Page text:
Executive Parents: Working Mother Generations Report Reveals Wide Disparity On Attitudes Towards Work Life Balance

Tired parents punishing children by taping to wall
© Photographer: Stephen Denness | Agency: Dreamstime.com

 

A new survey of 2,163 moms and dads about the impact their generational status has on their own work life choices and satisfaction was released today by the Working Mother Research Institute. The study, which examines attitudes of Millennials, Generation X and Baby Boomers, finds Millennials are the happiest generation of parents, reporting they have a secure and stable job (65%), are upbeat about their family finances (64%) and are most satisfied with their relationship with their spouse (71%).  But not all their news is rosy: Millennials express ambivalence about the current state of work-life balance, with 60% saying they believe one parent should stay home to care for the children.

Commissioned to mark the 35th anniversary of Working Mother magazine, the “Working Mother Generations Report” found the greatest disparity in generational attitudes on work-life issues lies between Millennials (born 1981-2000) and Baby Boomers (born 1946-1964).   Highlights include:

  • A total of 71% of Millennials says they are satisfied with their choice to be a working or stay-at-home parent vs. 59% of Boomers.
  • Millennials report higher satisfaction with their relationship with their spouse/partner, with 71% reporting they are satisfied vs. 56% for Boomers.
  • 75% of Millennials are satisfied with their partners’ contribution to the family’s finances, while only 58% of the Boomers are.
  • Millennials score highest (60%) in believing one parent should stay home to care for the children, over Generation X (50%) and Boomers (55%). And yet, they also are more likely to believe that when a mom works outside the home, it sets a positive example for her children (62%), Gen X (57%) and Boomers (55%).

Carol Evans, president of Working Mother Media, says, “This report finds fascinating differences among the generations, with parents in each group having their own ideas about the best ways to manage career and family obligations. These are important differences employers should note as they tailor work life policies to benefit the widest range of working parents.”

WIDE GENERATION GAPS ON VIEWS OF OUR OWN WORKING MOTHERS— AND WHAT WE WANT FOR OUR CHILDREN

Working Mother magazine launched in 1979, just as Boomer Moms entered the workforce in large numbers. Thirty-five years later, with 68% of partnered moms and 75% of single moms working outside the home, the impact of that major workforce shift is still being felt among the three generations making up the majority of American workers today.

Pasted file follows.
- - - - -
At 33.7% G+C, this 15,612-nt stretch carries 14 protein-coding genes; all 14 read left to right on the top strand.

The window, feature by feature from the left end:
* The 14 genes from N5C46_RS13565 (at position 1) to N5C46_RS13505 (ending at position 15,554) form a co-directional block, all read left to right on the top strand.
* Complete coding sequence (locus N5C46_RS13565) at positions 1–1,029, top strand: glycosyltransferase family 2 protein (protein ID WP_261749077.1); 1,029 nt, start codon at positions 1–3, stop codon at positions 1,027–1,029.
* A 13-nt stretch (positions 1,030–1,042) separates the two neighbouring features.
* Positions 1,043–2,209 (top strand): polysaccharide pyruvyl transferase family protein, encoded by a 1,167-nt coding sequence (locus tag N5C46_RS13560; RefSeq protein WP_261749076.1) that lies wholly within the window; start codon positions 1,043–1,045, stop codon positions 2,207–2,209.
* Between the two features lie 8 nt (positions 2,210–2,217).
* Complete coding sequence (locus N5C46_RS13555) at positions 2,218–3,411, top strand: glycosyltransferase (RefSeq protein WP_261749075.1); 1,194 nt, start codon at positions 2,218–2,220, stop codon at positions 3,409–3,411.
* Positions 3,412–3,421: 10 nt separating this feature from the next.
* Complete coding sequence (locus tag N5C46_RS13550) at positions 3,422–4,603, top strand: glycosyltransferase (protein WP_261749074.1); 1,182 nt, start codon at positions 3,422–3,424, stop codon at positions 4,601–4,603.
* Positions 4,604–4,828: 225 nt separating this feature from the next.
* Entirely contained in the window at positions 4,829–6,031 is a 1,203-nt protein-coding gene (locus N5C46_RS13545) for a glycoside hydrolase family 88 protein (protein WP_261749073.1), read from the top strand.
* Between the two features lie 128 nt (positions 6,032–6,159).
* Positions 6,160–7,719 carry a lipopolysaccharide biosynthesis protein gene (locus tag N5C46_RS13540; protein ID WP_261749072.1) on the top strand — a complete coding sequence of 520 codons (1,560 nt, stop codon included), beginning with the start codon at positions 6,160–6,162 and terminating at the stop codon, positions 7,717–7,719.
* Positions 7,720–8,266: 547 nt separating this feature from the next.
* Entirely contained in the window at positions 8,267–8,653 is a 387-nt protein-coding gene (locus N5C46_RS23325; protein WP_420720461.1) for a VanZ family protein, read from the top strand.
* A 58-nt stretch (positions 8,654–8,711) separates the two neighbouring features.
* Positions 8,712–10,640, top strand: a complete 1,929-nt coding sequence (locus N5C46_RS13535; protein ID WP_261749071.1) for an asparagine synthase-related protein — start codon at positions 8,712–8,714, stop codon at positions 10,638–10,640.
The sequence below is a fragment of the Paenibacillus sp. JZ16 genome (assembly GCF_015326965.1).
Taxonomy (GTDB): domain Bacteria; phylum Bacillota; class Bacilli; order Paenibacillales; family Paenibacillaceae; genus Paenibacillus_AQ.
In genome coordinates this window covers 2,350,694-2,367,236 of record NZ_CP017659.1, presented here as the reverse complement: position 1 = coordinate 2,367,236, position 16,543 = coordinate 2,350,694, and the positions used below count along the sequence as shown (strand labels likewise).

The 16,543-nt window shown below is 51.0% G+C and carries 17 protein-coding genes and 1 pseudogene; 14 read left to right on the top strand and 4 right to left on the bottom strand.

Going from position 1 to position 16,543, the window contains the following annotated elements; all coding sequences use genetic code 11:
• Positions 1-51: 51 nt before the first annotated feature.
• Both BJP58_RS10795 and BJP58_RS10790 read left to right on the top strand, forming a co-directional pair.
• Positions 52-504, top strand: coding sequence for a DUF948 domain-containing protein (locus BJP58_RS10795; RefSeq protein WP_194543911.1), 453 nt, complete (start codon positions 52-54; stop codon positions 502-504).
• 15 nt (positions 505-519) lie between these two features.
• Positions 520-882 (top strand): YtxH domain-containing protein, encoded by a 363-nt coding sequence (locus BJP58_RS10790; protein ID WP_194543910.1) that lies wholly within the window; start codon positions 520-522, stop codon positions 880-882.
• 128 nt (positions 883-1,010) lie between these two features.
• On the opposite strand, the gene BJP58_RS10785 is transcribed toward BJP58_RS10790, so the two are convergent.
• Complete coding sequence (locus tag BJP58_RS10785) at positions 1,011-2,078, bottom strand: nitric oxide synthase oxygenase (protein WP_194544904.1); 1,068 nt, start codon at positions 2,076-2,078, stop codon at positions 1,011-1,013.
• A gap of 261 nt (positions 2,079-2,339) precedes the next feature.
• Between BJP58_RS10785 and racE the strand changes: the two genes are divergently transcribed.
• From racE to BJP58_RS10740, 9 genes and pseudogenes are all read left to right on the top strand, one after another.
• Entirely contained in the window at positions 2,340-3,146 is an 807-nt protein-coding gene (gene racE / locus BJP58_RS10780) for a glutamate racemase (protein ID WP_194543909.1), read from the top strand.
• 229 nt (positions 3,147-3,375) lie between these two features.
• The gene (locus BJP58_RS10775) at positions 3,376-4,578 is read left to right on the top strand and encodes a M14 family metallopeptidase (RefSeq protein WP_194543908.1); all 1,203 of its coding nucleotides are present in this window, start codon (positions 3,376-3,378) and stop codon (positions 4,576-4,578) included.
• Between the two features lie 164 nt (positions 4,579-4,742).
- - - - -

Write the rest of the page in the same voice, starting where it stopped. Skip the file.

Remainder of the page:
• Millennial parents are more likely to say they are proud of their mom’s decision to work (45% vs. 34% of Boomers and 37% of Gen Xers, who were born between 1965 and 1980).
  • Mothers who are currently stay-at-home are almost as likely to have grown up with a working mom (74%) as those mothers who are now working themselves (78%).
  • Surprisingly, less than half of the working moms surveyed say they hope their daughters will become working parents.. While an overwhelming majority of working moms want their sons and daughters to have a career (97% and 92%, respectively), only 38% hope their daughters will become working parents. By comparison, 78% of working moms hope their sons will become working parents.
  • Notably, however, daughters brought up by breadwinning moms (the primary earner for their family) are more likely to say they are currently the primary earner for their own family.

Kelly M. Semrau, Senior Vice President—Global Corporate Affairs, Communication and Sustainability at SC Johnson, says, “As a mother of two girls, I felt a personal connection to this research, which is essential to understand working parents’ needs by generation. With its valuable insights, businesses like ours can develop programs and benefits that address each generation.”

VIEWS VARY ON WORK LIFE STRESS BY GENERATION

  • More than half of all Millennials say that flex causes work to interfere with family time vs. only a quarter of Boomers. Millennials report working the same average hours—7.8 daily—as the other generations, but roughly half say they “cannot get away from work.”
  • Millennials are much more likely to say they would prefer to work even if they did not have to financially (47%) vs. Gen X (37%) and Boomers (36%).
  • Gen X is the least likely generation to say they’re fulfilling a higher purpose through work than just making money (13 percentage points lower than Millennials and 8 percentage points lower than Boomers).

Generation X has a “front row seat to work life tensions,” says Working Mother Research Institute Director Jennifer Owens. “This is not that surprising, considering that this generation is striving to move into higher positions at work, while also working to guide their children through homework, after-school activities and everything else, with an eye towards college. Meanwhile, Boomers are thinking about their own future changes, including retirement, and are mostly likely to be dealing with elder care issues with their parents.”

 

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